How to become a neurodiverse Ironman
Adam MulleryView bio
I was diagnosed with Attention Deficit Disorder (ADD) at an early age. I struggled to manage it through school and college, until I found triathlons.
The journey began back in April 2021 with the goal to shed a few extra kilos after lockdown. I was intrigued by triathlon, as I felt it was the pinnacle of physical fitness and I wanted to set myself a challenging goal.
I set myself a schedule and found, that with a plan to follow, it was easier to organise my life. Due to my ADD, I have often found it hard to stay focused for long periods and to stick to a consistent routine. Having a training plan was just what my ever-active mind needed. Thanks to the clarity I’d feel post-exercise, I felt that I had finally found a tool to cope with my diversity.
In September 2021, I took part in a super sprint triathlon. As soon as I crossed the finish line, I knew I had found something that made me feel alive. I was overwhelmed with a feeling of achievement & pride.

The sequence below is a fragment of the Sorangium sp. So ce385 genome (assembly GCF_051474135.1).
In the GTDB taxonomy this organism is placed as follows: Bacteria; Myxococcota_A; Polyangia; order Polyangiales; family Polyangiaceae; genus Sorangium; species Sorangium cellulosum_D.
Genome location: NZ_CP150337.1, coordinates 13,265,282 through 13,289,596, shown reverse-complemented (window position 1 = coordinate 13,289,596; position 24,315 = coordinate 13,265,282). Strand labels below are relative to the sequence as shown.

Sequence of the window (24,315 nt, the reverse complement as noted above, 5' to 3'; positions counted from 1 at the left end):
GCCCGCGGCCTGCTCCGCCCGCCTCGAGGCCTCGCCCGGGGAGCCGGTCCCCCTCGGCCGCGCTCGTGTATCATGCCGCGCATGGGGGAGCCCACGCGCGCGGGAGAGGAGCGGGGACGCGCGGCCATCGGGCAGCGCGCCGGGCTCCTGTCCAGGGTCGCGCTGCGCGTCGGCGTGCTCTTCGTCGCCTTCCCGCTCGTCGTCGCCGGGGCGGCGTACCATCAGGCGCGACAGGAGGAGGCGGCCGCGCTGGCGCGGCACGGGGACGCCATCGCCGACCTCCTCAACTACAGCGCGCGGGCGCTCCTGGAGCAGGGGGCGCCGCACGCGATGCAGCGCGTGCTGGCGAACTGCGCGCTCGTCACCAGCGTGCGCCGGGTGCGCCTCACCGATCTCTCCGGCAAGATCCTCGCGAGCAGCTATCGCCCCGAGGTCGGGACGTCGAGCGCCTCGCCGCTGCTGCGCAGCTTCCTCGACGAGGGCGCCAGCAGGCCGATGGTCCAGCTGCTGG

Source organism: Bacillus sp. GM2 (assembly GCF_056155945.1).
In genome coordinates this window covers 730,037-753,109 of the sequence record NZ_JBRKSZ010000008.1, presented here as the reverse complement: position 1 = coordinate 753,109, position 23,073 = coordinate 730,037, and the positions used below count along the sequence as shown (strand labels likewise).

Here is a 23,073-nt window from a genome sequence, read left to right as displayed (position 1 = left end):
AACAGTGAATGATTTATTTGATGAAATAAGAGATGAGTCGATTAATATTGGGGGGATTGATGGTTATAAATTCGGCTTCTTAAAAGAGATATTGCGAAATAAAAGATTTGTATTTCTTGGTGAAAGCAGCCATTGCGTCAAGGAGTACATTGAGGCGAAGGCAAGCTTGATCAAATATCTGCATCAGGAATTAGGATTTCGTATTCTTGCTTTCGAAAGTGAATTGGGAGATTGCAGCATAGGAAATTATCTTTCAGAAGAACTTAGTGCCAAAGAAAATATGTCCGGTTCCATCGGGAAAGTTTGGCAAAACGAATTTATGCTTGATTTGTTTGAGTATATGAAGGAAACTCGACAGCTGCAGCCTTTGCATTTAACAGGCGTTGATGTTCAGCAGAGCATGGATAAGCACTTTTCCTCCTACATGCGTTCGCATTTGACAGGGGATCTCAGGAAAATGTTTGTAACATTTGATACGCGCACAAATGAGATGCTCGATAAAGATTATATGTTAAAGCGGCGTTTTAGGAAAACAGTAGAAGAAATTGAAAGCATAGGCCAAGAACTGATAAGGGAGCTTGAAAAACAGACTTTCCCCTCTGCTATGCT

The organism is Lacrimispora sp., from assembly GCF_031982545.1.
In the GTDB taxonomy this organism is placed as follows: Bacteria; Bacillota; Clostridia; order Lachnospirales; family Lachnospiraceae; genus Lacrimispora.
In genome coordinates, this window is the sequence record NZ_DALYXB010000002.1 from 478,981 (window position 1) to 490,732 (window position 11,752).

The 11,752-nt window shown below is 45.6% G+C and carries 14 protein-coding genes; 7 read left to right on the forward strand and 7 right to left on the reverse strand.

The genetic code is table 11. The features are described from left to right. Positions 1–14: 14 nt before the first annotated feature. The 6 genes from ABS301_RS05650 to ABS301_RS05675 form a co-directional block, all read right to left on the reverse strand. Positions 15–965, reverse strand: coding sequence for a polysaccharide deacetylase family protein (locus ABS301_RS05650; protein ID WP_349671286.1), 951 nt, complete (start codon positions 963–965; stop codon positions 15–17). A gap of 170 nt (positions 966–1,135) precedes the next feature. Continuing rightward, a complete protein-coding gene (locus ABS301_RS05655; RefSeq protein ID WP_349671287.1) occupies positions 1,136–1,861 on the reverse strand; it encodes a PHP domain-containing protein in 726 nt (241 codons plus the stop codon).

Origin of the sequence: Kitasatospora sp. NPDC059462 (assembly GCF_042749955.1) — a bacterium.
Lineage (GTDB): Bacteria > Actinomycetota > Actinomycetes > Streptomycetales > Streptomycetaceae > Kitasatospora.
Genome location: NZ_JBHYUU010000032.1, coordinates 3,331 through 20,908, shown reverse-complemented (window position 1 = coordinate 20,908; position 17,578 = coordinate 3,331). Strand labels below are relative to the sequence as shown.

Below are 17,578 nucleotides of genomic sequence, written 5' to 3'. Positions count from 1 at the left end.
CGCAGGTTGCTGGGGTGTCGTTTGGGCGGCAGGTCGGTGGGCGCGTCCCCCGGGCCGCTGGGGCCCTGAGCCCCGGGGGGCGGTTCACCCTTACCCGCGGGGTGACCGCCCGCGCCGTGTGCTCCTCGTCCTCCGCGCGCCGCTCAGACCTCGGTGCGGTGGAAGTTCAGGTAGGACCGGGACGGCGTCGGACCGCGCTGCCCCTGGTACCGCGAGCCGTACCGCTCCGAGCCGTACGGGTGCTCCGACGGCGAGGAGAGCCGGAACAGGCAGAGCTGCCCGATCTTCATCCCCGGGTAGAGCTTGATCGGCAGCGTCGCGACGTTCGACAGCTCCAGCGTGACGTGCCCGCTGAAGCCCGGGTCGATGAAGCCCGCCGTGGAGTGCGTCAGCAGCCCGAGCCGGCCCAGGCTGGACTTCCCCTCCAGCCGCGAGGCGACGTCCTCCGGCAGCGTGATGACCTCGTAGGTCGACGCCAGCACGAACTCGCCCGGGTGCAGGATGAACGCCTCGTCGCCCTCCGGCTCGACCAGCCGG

I’d achieved my goal but what next? How about an Ironman competition? Time for a new plan. I plugged a 30-week training schedule into my calendar and followed it strictly.
The race experience itself was out of this world. On a dark morning on the South coast of Ireland, 2,000+ athletes anxiously made their way from the carpark up to the transition area.
“You cannot be truly brave unless you feel truly afraid.”
Once the starter gun went off, emotions were high, and adrenaline was pumping as we all rushed into the wild ocean. After a very scary and unsettling swim, which was over just as quickly as it started, it was quickly onto the bike, riding a 180km course in high winds.
I had a plan for the day, and – even if I say so myself, I executed it to perfection. I kept the pace & focus high and my spirits higher. I soaked up all the encouragement from the locals, focusing on staying present and never getting too high when feeling good and never getting too low when I struggled.
Now for the marathon - Luckily, I absolutely love to run as I find the monotonous nature extremely therapeutic. After the first lap, I broke down the monumental task ahead of me into smaller more manageable segments, mapping out every landmark in my head. No matter how much I struggled, I never stopped smiling – I was having the time of my life.
The whole competition was an amazing experience and I found great comfort in putting all the coping skills I’d learned over the years to help me get around the course on the day. Pushing through the tough times as I know they too shall pass!